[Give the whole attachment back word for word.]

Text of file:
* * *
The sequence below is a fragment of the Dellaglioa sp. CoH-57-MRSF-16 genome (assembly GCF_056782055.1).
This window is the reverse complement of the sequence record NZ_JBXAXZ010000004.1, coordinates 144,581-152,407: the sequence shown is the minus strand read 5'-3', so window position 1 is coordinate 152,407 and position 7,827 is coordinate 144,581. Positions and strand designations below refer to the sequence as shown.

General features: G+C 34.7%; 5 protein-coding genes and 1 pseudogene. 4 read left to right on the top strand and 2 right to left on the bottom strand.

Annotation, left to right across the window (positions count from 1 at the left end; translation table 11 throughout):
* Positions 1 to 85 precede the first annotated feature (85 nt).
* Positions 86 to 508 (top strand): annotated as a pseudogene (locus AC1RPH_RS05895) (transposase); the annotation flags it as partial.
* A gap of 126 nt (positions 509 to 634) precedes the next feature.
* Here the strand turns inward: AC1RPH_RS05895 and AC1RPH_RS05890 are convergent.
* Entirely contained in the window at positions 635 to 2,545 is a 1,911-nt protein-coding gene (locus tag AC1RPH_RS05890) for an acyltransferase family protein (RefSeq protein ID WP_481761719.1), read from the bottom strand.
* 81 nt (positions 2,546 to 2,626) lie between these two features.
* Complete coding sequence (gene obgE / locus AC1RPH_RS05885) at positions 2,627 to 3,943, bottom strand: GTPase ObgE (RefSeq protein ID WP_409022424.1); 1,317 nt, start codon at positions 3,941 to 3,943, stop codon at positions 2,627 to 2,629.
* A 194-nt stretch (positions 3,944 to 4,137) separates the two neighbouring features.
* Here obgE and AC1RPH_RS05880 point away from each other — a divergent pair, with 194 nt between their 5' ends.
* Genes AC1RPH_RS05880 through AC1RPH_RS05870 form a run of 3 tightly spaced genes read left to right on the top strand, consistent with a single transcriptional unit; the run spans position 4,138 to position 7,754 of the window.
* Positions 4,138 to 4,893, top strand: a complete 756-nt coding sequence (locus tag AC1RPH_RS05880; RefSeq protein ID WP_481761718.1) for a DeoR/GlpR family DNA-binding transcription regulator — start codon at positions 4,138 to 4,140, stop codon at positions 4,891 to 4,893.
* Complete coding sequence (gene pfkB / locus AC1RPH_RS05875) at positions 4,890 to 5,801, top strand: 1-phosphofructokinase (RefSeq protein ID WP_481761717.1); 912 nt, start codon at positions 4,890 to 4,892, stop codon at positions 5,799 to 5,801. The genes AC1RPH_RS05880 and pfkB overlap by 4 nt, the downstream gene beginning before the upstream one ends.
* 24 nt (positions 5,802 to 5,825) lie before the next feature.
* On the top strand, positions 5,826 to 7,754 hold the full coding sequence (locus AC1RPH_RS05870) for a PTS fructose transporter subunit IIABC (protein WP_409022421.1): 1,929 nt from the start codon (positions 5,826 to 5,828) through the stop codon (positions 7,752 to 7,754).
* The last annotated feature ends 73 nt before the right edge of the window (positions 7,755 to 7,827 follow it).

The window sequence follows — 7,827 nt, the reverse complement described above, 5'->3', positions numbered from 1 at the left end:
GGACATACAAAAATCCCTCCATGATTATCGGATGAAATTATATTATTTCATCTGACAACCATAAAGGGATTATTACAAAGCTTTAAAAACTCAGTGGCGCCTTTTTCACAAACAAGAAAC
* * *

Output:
The sequence below is a fragment of the Dellaglioa sp. CoH-57-MRSF-16 genome (assembly GCF_056782055.1).
This window is the reverse complement of the sequence record NZ_JBXAXZ010000004.1, coordinates 144,581-152,407: the sequence shown is the minus strand read 5'-3', so window position 1 is coordinate 152,407 and position 7,827 is coordinate 144,581. Positions and strand designations below refer to the sequence as shown.

General features: G+C 34.7%; 5 protein-coding genes and 1 pseudogene. 4 read left to right on the top strand and 2 right to left on the bottom strand.

Annotation, left to right across the window (positions count from 1 at the left end; translation table 11 throughout):
* Positions 1 to 85 precede the first annotated feature (85 nt).
* Positions 86 to 508 (top strand): annotated as a pseudogene (locus AC1RPH_RS05895) (transposase); the annotation flags it as partial.
* A gap of 126 nt (positions 509 to 634) precedes the next feature.
* Here the strand turns inward: AC1RPH_RS05895 and AC1RPH_RS05890 are convergent.
* Entirely contained in the window at positions 635 to 2,545 is a 1,911-nt protein-coding gene (locus tag AC1RPH_RS05890) for an acyltransferase family protein (RefSeq protein ID WP_481761719.1), read from the bottom strand.
* 81 nt (positions 2,546 to 2,626) lie between these two features.
* Complete coding sequence (gene obgE / locus AC1RPH_RS05885) at positions 2,627 to 3,943, bottom strand: GTPase ObgE (RefSeq protein ID WP_409022424.1); 1,317 nt, start codon at positions 3,941 to 3,943, stop codon at positions 2,627 to 2,629.
* A 194-nt stretch (positions 3,944 to 4,137) separates the two neighbouring features.
* Here obgE and AC1RPH_RS05880 point away from each other — a divergent pair, with 194 nt between their 5' ends.
* Genes AC1RPH_RS05880 through AC1RPH_RS05870 form a run of 3 tightly spaced genes read left to right on the top strand, consistent with a single transcriptional unit; the run spans position 4,138 to position 7,754 of the window.
* Positions 4,138 to 4,893, top strand: a complete 756-nt coding sequence (locus tag AC1RPH_RS05880; RefSeq protein ID WP_481761718.1) for a DeoR/GlpR family DNA-binding transcription regulator — start codon at positions 4,138 to 4,140, stop codon at positions 4,891 to 4,893.
* Complete coding sequence (gene pfkB / locus AC1RPH_RS05875) at positions 4,890 to 5,801, top strand: 1-phosphofructokinase (RefSeq protein ID WP_481761717.1); 912 nt, start codon at positions 4,890 to 4,892, stop codon at positions 5,799 to 5,801. The genes AC1RPH_RS05880 and pfkB overlap by 4 nt, the downstream gene beginning before the upstream one ends.
* 24 nt (positions 5,802 to 5,825) lie before the next feature.
* On the top strand, positions 5,826 to 7,754 hold the full coding sequence (locus AC1RPH_RS05870) for a PTS fructose transporter subunit IIABC (protein WP_409022421.1): 1,929 nt from the start codon (positions 5,826 to 5,828) through the stop codon (positions 7,752 to 7,754).
* The last annotated feature ends 73 nt before the right edge of the window (positions 7,755 to 7,827 follow it).

The window sequence follows — 7,827 nt, the reverse complement described above, 5'->3', positions numbered from 1 at the left end:
GGACATACAAAAATCCCTCCATGATTATCGGATGAAATTATATTATTTCATCTGACAACCATAAAGGGATTATTACAAAGCTTTAAAAACTCAGTGGCGCCTTTTTCACAAACAAGAAAC